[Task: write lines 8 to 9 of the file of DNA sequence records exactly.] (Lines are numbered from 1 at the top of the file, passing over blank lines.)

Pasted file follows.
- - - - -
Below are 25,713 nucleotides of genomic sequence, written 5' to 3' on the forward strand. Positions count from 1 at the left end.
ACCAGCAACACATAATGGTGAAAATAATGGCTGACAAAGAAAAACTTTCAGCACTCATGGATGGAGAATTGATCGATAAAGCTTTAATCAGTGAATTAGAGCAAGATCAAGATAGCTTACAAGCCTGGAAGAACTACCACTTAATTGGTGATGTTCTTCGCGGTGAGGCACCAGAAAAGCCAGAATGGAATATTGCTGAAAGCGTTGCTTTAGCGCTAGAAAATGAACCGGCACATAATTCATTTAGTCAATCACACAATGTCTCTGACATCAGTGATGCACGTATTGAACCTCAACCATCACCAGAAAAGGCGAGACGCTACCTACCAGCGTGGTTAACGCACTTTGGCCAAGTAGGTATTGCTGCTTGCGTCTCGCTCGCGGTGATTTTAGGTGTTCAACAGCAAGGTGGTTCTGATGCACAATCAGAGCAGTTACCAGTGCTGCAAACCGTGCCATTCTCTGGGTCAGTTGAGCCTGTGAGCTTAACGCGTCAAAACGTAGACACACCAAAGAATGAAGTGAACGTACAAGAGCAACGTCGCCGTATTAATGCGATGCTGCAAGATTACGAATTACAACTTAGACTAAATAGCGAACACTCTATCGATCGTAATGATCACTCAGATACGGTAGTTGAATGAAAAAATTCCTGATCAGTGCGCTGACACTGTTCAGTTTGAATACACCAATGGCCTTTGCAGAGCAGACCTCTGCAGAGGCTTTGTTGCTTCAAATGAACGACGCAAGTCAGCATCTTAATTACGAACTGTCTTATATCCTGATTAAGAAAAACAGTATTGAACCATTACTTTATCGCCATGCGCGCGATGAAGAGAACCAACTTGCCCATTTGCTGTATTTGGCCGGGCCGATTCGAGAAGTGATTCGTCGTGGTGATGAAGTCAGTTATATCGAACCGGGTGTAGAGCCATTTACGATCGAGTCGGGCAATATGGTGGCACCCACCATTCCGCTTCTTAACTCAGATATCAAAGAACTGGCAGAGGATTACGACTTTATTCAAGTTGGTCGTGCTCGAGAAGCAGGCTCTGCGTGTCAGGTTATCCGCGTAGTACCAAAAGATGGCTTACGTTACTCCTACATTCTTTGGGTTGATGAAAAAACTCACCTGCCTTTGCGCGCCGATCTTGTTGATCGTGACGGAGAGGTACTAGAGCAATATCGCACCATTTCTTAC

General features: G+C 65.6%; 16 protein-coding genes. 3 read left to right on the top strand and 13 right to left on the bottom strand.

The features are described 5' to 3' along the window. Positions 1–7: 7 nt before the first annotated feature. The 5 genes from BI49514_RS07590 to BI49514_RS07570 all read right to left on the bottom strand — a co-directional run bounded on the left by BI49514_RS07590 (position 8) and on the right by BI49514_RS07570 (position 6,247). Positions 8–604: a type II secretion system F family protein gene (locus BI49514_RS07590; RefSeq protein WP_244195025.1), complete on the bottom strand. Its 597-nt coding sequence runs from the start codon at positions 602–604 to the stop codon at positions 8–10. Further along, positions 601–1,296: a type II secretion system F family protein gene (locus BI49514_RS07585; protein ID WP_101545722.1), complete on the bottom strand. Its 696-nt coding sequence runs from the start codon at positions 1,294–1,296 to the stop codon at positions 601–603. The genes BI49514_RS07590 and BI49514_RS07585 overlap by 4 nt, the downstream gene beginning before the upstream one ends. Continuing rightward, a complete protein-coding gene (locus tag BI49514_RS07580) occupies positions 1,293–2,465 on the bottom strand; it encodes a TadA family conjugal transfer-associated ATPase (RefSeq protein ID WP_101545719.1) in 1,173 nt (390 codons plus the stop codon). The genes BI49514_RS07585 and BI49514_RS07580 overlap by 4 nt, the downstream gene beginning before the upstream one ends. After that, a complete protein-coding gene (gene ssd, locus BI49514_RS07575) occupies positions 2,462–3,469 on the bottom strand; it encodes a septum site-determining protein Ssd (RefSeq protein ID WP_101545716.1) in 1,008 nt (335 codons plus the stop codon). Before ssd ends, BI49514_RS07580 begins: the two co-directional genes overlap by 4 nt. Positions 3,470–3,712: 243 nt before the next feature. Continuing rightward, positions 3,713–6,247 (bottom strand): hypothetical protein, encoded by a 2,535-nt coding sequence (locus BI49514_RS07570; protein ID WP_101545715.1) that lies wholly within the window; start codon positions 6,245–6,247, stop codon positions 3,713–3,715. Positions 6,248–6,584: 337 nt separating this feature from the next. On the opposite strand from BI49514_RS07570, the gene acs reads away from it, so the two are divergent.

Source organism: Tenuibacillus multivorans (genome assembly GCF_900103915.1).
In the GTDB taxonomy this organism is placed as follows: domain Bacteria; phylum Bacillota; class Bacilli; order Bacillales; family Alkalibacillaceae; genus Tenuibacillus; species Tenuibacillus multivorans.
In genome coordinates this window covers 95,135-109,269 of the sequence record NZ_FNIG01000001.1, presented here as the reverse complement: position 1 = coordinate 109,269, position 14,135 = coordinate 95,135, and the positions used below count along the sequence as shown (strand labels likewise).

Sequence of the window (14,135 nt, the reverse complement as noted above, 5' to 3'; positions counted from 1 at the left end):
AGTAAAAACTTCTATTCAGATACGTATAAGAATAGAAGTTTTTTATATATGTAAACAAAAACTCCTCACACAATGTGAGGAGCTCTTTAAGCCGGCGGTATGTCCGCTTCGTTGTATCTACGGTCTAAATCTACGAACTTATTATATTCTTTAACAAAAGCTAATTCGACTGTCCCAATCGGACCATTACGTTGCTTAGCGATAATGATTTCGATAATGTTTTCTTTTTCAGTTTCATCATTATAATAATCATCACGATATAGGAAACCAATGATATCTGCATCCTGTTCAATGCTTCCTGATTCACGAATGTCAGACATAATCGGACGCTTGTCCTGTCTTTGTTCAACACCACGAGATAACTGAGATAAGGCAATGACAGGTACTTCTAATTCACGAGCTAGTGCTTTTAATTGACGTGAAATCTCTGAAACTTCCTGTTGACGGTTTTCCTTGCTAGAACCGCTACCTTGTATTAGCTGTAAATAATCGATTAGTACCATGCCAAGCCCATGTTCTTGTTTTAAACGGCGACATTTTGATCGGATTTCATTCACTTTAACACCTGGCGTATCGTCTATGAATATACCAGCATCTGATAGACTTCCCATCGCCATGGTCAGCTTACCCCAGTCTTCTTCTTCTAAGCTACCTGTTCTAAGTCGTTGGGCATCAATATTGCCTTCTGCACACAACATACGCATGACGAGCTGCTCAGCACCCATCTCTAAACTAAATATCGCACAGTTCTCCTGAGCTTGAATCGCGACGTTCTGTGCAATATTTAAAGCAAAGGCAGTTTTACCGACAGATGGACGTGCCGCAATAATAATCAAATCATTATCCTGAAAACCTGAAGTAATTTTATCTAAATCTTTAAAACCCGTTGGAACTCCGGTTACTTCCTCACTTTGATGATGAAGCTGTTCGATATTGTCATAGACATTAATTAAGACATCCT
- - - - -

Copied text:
Sequence of the window (14,135 nt, the reverse complement as noted above, 5' to 3'; positions counted from 1 at the left end):
AGTAAAAACTTCTATTCAGATACGTATAAGAATAGAAGTTTTTTATATATGTAAACAAAAACTCCTCACACAATGTGAGGAGCTCTTTAAGCCGGCGGTATGTCCGCTTCGTTGTATCTACGGTCTAAATCTACGAACTTATTATATTCTTTAACAAAAGCTAATTCGACTGTCCCAATCGGACCATTACGTTGCTTAGCGATAATGATTTCGATAATGTTTTCTTTTTCAGTTTCATCATTATAATAATCATCACGATATAGGAAACCAATGATATCTGCATCCTGTTCAATGCTTCCTGATTCACGAATGTCAGACATAATCGGACGCTTGTCCTGTCTTTGTTCAACACCACGAGATAACTGAGATAAGGCAATGACAGGTACTTCTAATTCACGAGCTAGTGCTTTTAATTGACGTGAAATCTCTGAAACTTCCTGTTGACGGTTTTCCTTGCTAGAACCGCTACCTTGTATTAGCTGTAAATAATCGATTAGTACCATGCCAAGCCCATGTTCTTGTTTTAAACGGCGACATTTTGATCGGATTTCATTCACTTTAACACCTGGCGTATCGTCTATGAATATACCAGCATCTGATAGACTTCCCATCGCCATGGTCAGCTTACCCCAGTCTTCTTCTTCTAAGCTACCTGTTCTAAGTCGTTGGGCATCAATATTGCCTTCTGCACACAACATACGCATGACGAGCTGCTCAGCACCCATCTCTAAACTAAATATCGCACAGTTCTCCTGAGCTTGAATCGCGACGTTCTGTGCAATATTTAAAGCAAAGGCAGTTTTACCGACAGATGGACGTGCCGCAATAATAATCAAATCATTATCCTGAAAACCTGAAGTAATTTTATCTAAATCTTTAAAACCCGTTGGAACTCCGGTTACTTCCTCACTTTGATGATGAAGCTGTTCGATATTGTCATAGACATTAATTAAGACATCCT